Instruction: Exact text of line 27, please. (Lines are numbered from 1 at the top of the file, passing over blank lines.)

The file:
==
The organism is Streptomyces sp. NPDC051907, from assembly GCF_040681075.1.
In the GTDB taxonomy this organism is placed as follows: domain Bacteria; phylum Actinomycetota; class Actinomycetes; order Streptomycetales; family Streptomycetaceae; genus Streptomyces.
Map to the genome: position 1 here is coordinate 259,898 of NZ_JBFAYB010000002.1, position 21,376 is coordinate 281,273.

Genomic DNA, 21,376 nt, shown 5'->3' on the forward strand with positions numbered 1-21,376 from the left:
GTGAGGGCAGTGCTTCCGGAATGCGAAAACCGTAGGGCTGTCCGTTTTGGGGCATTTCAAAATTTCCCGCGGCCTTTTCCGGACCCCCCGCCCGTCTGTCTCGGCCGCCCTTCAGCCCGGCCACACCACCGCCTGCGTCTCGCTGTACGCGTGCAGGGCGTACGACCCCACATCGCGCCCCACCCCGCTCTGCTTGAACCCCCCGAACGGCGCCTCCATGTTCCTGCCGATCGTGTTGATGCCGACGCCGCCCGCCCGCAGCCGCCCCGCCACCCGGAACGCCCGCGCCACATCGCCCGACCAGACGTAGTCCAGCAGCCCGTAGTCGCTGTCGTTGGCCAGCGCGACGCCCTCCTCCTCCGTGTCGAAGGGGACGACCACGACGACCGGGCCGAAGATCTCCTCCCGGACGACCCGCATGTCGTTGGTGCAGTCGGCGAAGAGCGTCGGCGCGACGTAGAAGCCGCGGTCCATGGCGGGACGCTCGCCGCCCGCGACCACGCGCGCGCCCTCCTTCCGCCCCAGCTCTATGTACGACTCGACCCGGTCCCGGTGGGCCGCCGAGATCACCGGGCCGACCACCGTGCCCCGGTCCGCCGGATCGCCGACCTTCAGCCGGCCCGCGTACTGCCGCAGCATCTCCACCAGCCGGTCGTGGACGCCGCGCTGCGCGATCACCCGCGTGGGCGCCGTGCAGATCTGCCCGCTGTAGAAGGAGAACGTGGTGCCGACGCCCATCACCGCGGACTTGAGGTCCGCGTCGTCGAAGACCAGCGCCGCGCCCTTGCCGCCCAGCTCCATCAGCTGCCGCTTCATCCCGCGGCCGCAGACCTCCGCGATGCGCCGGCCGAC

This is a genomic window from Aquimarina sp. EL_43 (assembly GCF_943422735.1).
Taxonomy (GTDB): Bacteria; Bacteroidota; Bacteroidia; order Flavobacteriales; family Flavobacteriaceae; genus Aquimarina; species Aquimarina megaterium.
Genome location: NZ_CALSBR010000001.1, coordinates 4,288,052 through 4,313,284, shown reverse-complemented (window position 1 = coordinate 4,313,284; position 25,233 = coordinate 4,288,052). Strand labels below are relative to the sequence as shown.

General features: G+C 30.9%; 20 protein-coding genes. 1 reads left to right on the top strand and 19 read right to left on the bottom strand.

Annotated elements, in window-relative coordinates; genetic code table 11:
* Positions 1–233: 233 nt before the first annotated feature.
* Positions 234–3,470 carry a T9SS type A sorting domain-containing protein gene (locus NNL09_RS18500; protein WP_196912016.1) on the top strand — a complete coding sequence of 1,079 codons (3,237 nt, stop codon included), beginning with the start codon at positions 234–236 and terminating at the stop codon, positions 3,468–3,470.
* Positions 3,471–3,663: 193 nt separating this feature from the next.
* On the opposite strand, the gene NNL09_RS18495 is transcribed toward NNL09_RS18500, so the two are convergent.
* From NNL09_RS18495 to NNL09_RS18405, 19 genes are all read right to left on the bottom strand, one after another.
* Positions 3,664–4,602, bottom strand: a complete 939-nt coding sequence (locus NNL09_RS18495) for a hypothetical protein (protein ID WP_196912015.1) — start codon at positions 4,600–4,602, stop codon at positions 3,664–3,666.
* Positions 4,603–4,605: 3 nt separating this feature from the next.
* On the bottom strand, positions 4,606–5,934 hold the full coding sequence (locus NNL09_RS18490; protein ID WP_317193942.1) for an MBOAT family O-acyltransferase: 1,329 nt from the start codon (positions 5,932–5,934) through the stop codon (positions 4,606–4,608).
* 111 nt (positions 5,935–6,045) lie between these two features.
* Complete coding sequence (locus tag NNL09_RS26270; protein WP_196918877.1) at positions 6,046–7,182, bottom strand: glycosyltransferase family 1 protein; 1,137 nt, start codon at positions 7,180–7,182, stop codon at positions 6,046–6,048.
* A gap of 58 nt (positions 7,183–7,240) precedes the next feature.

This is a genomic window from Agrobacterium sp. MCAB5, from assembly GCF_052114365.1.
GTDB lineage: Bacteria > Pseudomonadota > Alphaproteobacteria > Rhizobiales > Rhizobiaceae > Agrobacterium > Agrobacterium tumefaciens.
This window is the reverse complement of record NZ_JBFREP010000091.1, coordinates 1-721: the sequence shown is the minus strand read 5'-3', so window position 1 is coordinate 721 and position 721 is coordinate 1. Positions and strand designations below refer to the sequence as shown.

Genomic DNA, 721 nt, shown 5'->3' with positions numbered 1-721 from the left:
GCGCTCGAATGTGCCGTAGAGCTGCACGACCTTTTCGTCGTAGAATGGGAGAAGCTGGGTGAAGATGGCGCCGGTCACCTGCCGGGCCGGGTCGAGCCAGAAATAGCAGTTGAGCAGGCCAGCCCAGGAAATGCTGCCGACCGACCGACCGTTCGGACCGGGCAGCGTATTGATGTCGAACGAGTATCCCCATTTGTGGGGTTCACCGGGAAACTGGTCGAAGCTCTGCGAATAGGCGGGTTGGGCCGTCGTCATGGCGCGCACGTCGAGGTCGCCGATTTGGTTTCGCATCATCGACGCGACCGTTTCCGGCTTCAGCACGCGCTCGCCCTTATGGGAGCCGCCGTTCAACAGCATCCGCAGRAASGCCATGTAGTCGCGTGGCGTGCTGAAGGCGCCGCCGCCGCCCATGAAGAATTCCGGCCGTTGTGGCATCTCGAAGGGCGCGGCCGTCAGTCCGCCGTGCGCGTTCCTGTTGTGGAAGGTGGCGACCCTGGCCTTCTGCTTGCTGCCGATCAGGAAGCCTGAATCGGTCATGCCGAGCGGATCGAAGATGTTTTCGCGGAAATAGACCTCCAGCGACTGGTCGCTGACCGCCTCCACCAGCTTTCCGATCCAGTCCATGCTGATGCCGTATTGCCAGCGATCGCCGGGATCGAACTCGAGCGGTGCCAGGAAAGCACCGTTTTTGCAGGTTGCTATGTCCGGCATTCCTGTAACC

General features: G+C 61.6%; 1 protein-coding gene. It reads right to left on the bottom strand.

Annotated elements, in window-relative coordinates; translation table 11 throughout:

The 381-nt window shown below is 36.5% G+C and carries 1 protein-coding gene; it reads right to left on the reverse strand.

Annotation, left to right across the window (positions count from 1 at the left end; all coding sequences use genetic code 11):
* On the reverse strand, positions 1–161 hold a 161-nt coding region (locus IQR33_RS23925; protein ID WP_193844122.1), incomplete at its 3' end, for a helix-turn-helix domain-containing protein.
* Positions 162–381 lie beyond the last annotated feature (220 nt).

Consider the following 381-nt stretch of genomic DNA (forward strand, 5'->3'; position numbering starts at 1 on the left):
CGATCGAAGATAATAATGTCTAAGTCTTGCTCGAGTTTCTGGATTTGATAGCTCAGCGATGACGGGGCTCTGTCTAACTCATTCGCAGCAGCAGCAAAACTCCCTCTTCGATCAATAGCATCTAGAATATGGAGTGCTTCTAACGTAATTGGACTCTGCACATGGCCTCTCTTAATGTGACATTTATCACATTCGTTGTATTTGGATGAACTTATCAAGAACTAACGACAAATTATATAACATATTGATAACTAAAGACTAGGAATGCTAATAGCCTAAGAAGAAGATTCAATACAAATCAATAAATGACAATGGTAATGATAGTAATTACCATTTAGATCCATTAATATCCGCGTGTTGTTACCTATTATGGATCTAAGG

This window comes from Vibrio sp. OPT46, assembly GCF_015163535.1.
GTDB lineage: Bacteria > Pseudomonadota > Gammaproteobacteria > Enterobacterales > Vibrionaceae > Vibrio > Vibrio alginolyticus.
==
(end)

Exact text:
General features: G+C 61.6%; 1 protein-coding gene. It reads right to left on the bottom strand.